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Hope, Hurricanes, and Faith: Seminarians In Action

by Laura Lehman Amstutz

Prayer circle following completion of a job. Left to right – Tate Rust, Matt Schwartz (EMS), Shari Weaver (EMS).

How does seminary work translate into ministry in the larger world? Recently two groups of students were able to make concrete connections between seminary studies, faith and ministry by doing hurricane relief work in Louisiana and Mississippi. Four students spent a week in Biloxi, Miss. working with Samaritan’s Purse and four students spent time with professor Wendy Miller in Louisiana, ministering and providing retreat space for pastors from Louisiana.

During the first weeks of school much discussion in faculty meetings focused around how students, faculty and staff should respond to Hurricane Katrina. Ervin Stutzman, Dean of Eastern Mennonite Seminary, summed up the belief of many when he said, “I believe that we can learn much about ministry in the missional church by responding to needs in the community around us. We can learn to be missional leaders by cooperating with community leaders who are responding to disasters.” The faculty agreed with the principle that faculty and staff should be encouraged to respond to God’s call in emergency situations like disasters.

As a result, students were given excused absences from class and even allowed to use assignments to reflect on their experiences in the hurricane ravaged areas.

On September 25, four students, Chris Riddle, Matt Schwartz, Sherri Weaver, and Mary Marshall, made their way to Biloxi, Miss. to spend a week with Samaritan’s Purse cleaning up homes and yards for those affected by Hurricane Katrina. The team removed large debris, such as fallen trees, from yards, tore out drywall and ruined carpets from homes, and cleaned out mud.

Marshall arranged the trip. She has been connected to Samaritan’s Purse since 2002, and has been on six or seven trips with the organization. She said, “ I am humbled and excited by the deep faith and hope the people who lived through these disasters have.  It is a spiritual retreat for me. I come home with a deeper faith and a more real sense of God's presence among us today.”

This was Chris Riddle’s first experience serving with Samaritan’s Purse, although he and his family have participated in Operation Christmas Child, which is also a Samaritan’s Purse program. “This was the first time I have done disaster relief work of this kind,” he said.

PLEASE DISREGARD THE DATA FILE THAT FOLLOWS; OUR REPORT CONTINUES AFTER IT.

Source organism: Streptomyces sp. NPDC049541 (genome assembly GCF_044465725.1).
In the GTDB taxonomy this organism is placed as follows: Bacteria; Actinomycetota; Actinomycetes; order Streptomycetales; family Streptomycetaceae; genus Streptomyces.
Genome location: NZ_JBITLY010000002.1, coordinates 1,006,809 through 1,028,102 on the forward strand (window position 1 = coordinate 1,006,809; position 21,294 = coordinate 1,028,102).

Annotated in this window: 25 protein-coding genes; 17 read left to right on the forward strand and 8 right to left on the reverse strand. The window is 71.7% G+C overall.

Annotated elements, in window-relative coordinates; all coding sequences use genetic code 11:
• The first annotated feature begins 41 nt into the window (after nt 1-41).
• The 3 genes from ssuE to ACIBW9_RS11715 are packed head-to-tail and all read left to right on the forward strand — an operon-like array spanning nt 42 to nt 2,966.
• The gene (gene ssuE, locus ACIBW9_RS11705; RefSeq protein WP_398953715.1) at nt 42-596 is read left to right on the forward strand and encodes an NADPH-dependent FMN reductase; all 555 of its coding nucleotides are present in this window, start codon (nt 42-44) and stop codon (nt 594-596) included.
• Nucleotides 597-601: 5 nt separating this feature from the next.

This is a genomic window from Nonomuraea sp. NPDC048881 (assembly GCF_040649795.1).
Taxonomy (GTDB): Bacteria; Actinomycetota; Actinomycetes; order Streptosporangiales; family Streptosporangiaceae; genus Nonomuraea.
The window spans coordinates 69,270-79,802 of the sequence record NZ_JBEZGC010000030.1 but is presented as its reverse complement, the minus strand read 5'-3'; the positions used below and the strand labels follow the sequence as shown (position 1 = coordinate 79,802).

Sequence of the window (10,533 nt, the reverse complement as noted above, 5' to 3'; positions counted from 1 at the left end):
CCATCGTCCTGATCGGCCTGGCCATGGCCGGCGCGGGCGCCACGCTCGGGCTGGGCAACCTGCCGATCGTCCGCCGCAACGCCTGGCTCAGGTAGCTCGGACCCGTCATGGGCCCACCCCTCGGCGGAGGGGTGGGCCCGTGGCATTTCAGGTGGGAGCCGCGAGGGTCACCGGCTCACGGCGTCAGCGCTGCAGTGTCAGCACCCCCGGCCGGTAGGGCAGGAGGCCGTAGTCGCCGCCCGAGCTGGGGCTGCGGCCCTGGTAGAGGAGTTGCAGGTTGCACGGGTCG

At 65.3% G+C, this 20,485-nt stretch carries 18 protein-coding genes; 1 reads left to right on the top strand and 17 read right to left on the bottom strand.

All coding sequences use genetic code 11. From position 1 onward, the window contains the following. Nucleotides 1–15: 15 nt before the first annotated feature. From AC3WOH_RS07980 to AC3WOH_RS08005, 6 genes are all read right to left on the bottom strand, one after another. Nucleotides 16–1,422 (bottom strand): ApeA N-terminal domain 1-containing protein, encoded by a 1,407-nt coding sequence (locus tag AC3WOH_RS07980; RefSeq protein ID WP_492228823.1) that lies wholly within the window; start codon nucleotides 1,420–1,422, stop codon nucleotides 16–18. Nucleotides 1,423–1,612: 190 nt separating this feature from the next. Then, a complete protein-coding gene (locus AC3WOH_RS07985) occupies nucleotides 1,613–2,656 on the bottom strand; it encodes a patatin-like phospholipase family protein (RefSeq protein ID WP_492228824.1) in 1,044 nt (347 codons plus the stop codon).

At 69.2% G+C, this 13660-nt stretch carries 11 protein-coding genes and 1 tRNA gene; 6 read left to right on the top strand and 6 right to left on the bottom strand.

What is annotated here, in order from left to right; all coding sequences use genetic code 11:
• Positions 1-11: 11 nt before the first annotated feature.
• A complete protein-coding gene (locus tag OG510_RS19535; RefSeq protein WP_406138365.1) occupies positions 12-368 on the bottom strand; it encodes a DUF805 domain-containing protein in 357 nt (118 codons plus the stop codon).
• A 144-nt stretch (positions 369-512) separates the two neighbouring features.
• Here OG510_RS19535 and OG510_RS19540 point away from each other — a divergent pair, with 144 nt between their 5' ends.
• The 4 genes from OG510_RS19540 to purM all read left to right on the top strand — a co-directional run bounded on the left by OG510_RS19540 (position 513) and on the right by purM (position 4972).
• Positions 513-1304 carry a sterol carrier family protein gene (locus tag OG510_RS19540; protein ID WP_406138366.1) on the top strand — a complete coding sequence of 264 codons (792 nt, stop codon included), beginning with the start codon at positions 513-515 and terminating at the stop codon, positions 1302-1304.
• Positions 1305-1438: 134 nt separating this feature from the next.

Riddle found that the work connected with his seminary training. “One thing I’ve heard often in seminary is that I need to live out my faith. For me, going and helping people in need and working with other Christians who may not believe the same things as me, was one way for me to live out my faith. There are lots of hopeless people there, but after we helped them, even if we were ripping out the bottom floor of their house, they had a little bit of hope.”

A second group went with Wendy Miller, Professor of Spiritual Formation, to a retreat center outside Alexandria, La. Miller meets regularly with this group of United Methodist ministers in Louisiana where she teaches spiritual formation classes. She had already planned to meet with them October 2-5 to teach about healing before Hurricane Katrina hit the gulf coast.

After the hurricane, Miller decided it would be important to provide a place for these ministers to rest and be renewed. She invited students to join her to help plan worship and give spiritual direction to these ministers. Three students, Theda Good, Alicia Horst, and Mary Jo Bowman went with her.

Bowman, who has previous training in massage therapy, gave 15-20 minute neck and shoulder massages to the retreat participants. Before each massage she would ask participants if they had a prayer request that she could hold in her thoughts and prayers while she massaged their neck and shoulders.

Horst has a spiritual direction concentration and was able to use the skills she learned in class, among the pastors at the retreat center. ”It became very obvious that our presence was so important to them. We didn’t do anything to ease the situations they would return to, but people kept thanking us for being there.”

Good describes her experiences as ones which helped her understand hurting, tired people. “I found myself in the midst of those grieving deeply the losses and stress of their changed world, as well as those who seemed wired — running on the adrenaline of stress in response to the disasters.” Good said, “This experience provided practical application of spiritual direction and pastoral care.”

A fourth student, Chet Denlinger, also traveled with Miller and her group, but worked at the Red Cross shelter in the coliseum in Alexandria. Seven hundred people were still staying at this shelter. He listened during meals as they told their stories of survival. He also spent lots of time with the children. He went prepared with a kickball and other toys. “I got a glimpse of the kingdom in these children. Even in the midst of all of this stress and difficulty they were still children. They formed friendships quickly with those around them, no matter what their ethnicity. They were able to just play.”

Seminary studies can be demanding and taking a week away can put students behind, but thanks to the faculty’s commitment to helping students integrate their experiences into their classroom work, the week away did not seem so stressful. Horst said, “Professors were actively seeking for ways to integrate our experience into the classroom. I was so thankful for that.”   The experiences of these students provided helpful context for them in future ministry activities. It gave them practical places to apply the spiritual direction and pastoral care skills they were learning, as well as to reflect on their theology of faith in action.
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